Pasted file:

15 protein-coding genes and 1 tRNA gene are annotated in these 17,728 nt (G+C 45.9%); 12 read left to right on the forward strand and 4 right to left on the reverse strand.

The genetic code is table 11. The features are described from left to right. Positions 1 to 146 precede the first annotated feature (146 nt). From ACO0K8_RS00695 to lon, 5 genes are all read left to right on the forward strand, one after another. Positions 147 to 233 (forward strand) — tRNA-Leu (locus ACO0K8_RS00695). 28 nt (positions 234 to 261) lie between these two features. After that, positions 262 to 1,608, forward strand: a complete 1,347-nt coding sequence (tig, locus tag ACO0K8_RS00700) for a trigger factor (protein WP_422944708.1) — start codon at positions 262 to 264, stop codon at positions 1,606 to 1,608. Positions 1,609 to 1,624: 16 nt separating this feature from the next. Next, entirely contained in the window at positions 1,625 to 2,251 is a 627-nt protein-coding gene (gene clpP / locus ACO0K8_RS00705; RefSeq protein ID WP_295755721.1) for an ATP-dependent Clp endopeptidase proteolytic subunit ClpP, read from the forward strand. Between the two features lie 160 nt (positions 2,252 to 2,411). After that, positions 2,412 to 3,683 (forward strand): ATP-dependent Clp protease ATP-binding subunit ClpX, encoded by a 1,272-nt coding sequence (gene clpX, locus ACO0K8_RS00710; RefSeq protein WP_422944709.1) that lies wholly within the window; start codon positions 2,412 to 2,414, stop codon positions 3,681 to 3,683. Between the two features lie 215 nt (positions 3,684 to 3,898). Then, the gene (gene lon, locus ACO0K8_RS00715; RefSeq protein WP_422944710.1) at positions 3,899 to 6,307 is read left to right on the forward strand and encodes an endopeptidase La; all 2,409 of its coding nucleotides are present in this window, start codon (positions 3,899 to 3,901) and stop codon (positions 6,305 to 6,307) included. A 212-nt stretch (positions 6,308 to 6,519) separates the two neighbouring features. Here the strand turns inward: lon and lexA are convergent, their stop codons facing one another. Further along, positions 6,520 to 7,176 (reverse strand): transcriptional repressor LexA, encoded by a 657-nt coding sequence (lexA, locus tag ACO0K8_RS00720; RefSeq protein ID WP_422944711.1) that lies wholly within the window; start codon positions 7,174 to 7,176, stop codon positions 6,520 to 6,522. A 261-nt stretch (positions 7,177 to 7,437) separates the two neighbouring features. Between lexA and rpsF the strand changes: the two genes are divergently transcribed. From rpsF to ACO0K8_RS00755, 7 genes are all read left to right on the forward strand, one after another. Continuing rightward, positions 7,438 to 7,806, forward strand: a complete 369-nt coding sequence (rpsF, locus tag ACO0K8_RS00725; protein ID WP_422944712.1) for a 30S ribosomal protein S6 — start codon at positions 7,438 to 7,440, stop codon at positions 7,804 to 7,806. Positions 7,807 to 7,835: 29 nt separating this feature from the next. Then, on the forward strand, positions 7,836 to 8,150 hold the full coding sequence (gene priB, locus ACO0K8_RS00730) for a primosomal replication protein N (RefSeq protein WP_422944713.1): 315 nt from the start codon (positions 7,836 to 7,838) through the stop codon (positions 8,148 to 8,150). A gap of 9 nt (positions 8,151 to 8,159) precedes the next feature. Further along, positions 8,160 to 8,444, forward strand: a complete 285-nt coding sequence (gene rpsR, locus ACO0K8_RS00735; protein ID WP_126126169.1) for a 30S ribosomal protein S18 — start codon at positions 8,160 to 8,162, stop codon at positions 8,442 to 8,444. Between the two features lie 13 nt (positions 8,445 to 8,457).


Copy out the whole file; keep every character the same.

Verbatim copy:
15 protein-coding genes and 1 tRNA gene are annotated in these 17,728 nt (G+C 45.9%); 12 read left to right on the forward strand and 4 right to left on the reverse strand.

The genetic code is table 11. The features are described from left to right. Positions 1 to 146 precede the first annotated feature (146 nt). From ACO0K8_RS00695 to lon, 5 genes are all read left to right on the forward strand, one after another. Positions 147 to 233 (forward strand) — tRNA-Leu (locus ACO0K8_RS00695). 28 nt (positions 234 to 261) lie between these two features. After that, positions 262 to 1,608, forward strand: a complete 1,347-nt coding sequence (tig, locus tag ACO0K8_RS00700) for a trigger factor (protein WP_422944708.1) — start codon at positions 262 to 264, stop codon at positions 1,606 to 1,608. Positions 1,609 to 1,624: 16 nt separating this feature from the next. Next, entirely contained in the window at positions 1,625 to 2,251 is a 627-nt protein-coding gene (gene clpP / locus ACO0K8_RS00705; RefSeq protein ID WP_295755721.1) for an ATP-dependent Clp endopeptidase proteolytic subunit ClpP, read from the forward strand. Between the two features lie 160 nt (positions 2,252 to 2,411). After that, positions 2,412 to 3,683 (forward strand): ATP-dependent Clp protease ATP-binding subunit ClpX, encoded by a 1,272-nt coding sequence (gene clpX, locus ACO0K8_RS00710; RefSeq protein WP_422944709.1) that lies wholly within the window; start codon positions 2,412 to 2,414, stop codon positions 3,681 to 3,683. Between the two features lie 215 nt (positions 3,684 to 3,898). Then, the gene (gene lon, locus ACO0K8_RS00715; RefSeq protein WP_422944710.1) at positions 3,899 to 6,307 is read left to right on the forward strand and encodes an endopeptidase La; all 2,409 of its coding nucleotides are present in this window, start codon (positions 3,899 to 3,901) and stop codon (positions 6,305 to 6,307) included. A 212-nt stretch (positions 6,308 to 6,519) separates the two neighbouring features. Here the strand turns inward: lon and lexA are convergent, their stop codons facing one another. Further along, positions 6,520 to 7,176 (reverse strand): transcriptional repressor LexA, encoded by a 657-nt coding sequence (lexA, locus tag ACO0K8_RS00720; RefSeq protein ID WP_422944711.1) that lies wholly within the window; start codon positions 7,174 to 7,176, stop codon positions 6,520 to 6,522. A 261-nt stretch (positions 7,177 to 7,437) separates the two neighbouring features. Between lexA and rpsF the strand changes: the two genes are divergently transcribed. From rpsF to ACO0K8_RS00755, 7 genes are all read left to right on the forward strand, one after another. Continuing rightward, positions 7,438 to 7,806, forward strand: a complete 369-nt coding sequence (rpsF, locus tag ACO0K8_RS00725; protein ID WP_422944712.1) for a 30S ribosomal protein S6 — start codon at positions 7,438 to 7,440, stop codon at positions 7,804 to 7,806. Positions 7,807 to 7,835: 29 nt separating this feature from the next. Then, on the forward strand, positions 7,836 to 8,150 hold the full coding sequence (gene priB, locus ACO0K8_RS00730) for a primosomal replication protein N (RefSeq protein WP_422944713.1): 315 nt from the start codon (positions 7,836 to 7,838) through the stop codon (positions 8,148 to 8,150). A gap of 9 nt (positions 8,151 to 8,159) precedes the next feature. Further along, positions 8,160 to 8,444, forward strand: a complete 285-nt coding sequence (gene rpsR, locus ACO0K8_RS00735; protein ID WP_126126169.1) for a 30S ribosomal protein S18 — start codon at positions 8,160 to 8,162, stop codon at positions 8,442 to 8,444. Between the two features lie 13 nt (positions 8,445 to 8,457).